Silence  

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Funeral March for the Obsequies of a Deaf Man (1884), a composition by Alphonse Allais. It consists of nine blank measures and predates comparable works by John Cage ("4′33″") by a considerable margin.
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Funeral March for the Obsequies of a Deaf Man (1884), a composition by Alphonse Allais. It consists of nine blank measures and predates comparable works by John Cage ("4′33″") by a considerable margin.
Illustration: Laocoön and His Sons ("Clamores horrendos" detail), photo by Marie-Lan Nguyen
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Illustration: Laocoön and His Sons ("Clamores horrendos" detail), photo by Marie-Lan Nguyen

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Train wreck at Montparnasse (October 22, 1895) by Studio Lévy and Sons.
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Train wreck at Montparnasse (October 22, 1895) by Studio Lévy and Sons.

Silence is a relative or total lack of sound. An environment with sound below 20 decibels is considered quiet or silent. Languages such as German have the verb schweigen[1] for being silent, or shutting up.

Contents

Gestures of silence

shh, gestures of silence

Placing the index finger in front of closed lips[2] is the most widely recognized gesture of silence. The gesture can be used to demand silence without raising one's own voice.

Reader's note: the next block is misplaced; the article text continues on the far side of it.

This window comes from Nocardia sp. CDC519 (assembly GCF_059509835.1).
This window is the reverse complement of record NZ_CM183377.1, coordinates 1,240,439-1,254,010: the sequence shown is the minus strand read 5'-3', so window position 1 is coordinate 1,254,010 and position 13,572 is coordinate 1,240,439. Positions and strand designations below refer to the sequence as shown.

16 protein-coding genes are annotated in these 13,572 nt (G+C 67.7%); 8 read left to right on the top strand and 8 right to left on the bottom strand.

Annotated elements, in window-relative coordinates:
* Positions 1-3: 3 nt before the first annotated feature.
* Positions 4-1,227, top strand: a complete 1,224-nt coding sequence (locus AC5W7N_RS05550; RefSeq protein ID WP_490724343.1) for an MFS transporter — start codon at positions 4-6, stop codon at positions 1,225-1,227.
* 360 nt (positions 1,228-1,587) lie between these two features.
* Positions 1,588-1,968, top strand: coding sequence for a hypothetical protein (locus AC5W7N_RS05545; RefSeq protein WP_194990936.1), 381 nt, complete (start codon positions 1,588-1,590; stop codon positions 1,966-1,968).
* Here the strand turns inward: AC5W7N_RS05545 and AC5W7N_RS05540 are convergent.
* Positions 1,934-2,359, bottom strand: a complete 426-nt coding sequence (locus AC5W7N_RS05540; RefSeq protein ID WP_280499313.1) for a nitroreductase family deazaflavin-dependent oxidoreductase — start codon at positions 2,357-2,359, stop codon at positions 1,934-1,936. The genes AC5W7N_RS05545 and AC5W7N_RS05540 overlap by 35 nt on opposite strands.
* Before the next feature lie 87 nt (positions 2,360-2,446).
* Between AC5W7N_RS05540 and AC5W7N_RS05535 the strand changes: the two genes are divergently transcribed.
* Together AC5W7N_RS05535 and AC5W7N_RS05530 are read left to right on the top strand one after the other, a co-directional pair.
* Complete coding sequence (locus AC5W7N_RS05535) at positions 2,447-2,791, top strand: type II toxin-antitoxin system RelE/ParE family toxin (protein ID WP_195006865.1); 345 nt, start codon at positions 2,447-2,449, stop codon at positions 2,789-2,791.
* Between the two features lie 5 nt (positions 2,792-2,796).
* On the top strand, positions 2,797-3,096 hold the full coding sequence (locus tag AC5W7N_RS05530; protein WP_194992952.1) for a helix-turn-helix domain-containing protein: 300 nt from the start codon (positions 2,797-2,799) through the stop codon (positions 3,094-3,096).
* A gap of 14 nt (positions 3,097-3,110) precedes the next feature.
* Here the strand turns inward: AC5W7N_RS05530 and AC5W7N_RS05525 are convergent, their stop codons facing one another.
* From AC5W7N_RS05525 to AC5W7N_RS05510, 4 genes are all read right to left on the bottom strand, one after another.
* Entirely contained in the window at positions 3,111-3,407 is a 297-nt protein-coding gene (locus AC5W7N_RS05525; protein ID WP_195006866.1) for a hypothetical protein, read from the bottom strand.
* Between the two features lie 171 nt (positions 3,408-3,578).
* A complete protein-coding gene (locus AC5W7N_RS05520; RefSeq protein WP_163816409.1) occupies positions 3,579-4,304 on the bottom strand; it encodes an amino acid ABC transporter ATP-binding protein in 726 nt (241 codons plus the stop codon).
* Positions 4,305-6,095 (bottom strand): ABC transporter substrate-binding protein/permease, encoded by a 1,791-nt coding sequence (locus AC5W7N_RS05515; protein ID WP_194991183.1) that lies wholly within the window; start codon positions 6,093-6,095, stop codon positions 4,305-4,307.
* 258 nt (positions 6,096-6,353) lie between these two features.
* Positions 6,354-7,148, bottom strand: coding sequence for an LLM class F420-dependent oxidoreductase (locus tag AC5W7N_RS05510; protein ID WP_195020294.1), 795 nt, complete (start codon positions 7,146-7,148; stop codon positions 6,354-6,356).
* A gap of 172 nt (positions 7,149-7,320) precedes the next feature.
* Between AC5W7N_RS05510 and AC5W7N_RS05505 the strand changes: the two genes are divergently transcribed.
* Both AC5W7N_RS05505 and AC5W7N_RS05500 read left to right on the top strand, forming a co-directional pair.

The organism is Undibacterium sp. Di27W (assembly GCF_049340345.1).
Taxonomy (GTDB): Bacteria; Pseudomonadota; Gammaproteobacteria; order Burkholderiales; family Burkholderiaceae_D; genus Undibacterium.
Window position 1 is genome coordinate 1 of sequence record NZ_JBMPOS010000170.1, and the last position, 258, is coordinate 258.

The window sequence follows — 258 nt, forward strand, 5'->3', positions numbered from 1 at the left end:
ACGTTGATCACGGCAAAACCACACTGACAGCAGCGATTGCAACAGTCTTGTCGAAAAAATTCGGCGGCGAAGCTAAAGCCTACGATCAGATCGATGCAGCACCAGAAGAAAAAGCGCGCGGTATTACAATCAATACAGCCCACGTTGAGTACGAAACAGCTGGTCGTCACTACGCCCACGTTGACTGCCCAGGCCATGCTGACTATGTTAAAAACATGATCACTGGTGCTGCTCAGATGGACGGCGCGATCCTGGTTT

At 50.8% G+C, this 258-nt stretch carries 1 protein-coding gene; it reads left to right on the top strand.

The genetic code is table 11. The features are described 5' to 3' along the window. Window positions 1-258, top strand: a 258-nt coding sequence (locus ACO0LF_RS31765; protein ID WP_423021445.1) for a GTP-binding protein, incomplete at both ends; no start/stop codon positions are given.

Visual representation of silence

http://commons.wikimedia.org/wiki/Category:Silence

There is a hidden tradition in the painting of silence: Vermeer, Caspar David Friedrich, Chardin, Bonnard, Chirico and Morandi. That the genre is still popular is proved by the work of Erzsébet Vojnich.

The 'Copenhagen Interior School' ("Interiørmaler") is the name given to the work of a loose grouping of Danish artists famous for painting images of "Sunshine and Silent Rooms."

Two works have the word "silence" in their titles: Le Silence [3] by Odilon Redon (1840–1916) and The Silence [4] by Henry Fuseli. There is also Silentium[5] by Manet.

In music

"It's Oh So Quiet" by Bjork, list of silent musical compositions

Music inherently depends on silence in some form or another to distinguish other periods of sound and allow dynamics, melodies and rhythms to have greater impact. For example, most music scores feature rests denoting periods of silence.

Some composers take the use of silence in music to an extreme. The first composition of this kind is Funeral March for the Obsequies of a Deaf Man (1884), by Alphonse Allais. It consists of nine blank measures and predates comparable works by John Cage ("4′33″") by a considerable margin.

Socially

In Western cultures, it is sometimes difficult to interpret the meaning of a person who is silent (not speaking). It can mean anger, hostility, disinterest, or other emotions. Because of this, many in some Western cultures feel uneasy when one party is silent, and usually try their best to fill up the silence with small talk.

Dicta

Namesakes

See also




Unless indicated otherwise, the text in this article is either based on Wikipedia article "Silence" or another language Wikipedia page thereof used under the terms of the GNU Free Documentation License; or on original research by Jahsonic and friends. See Art and Popular Culture's copyright notice.

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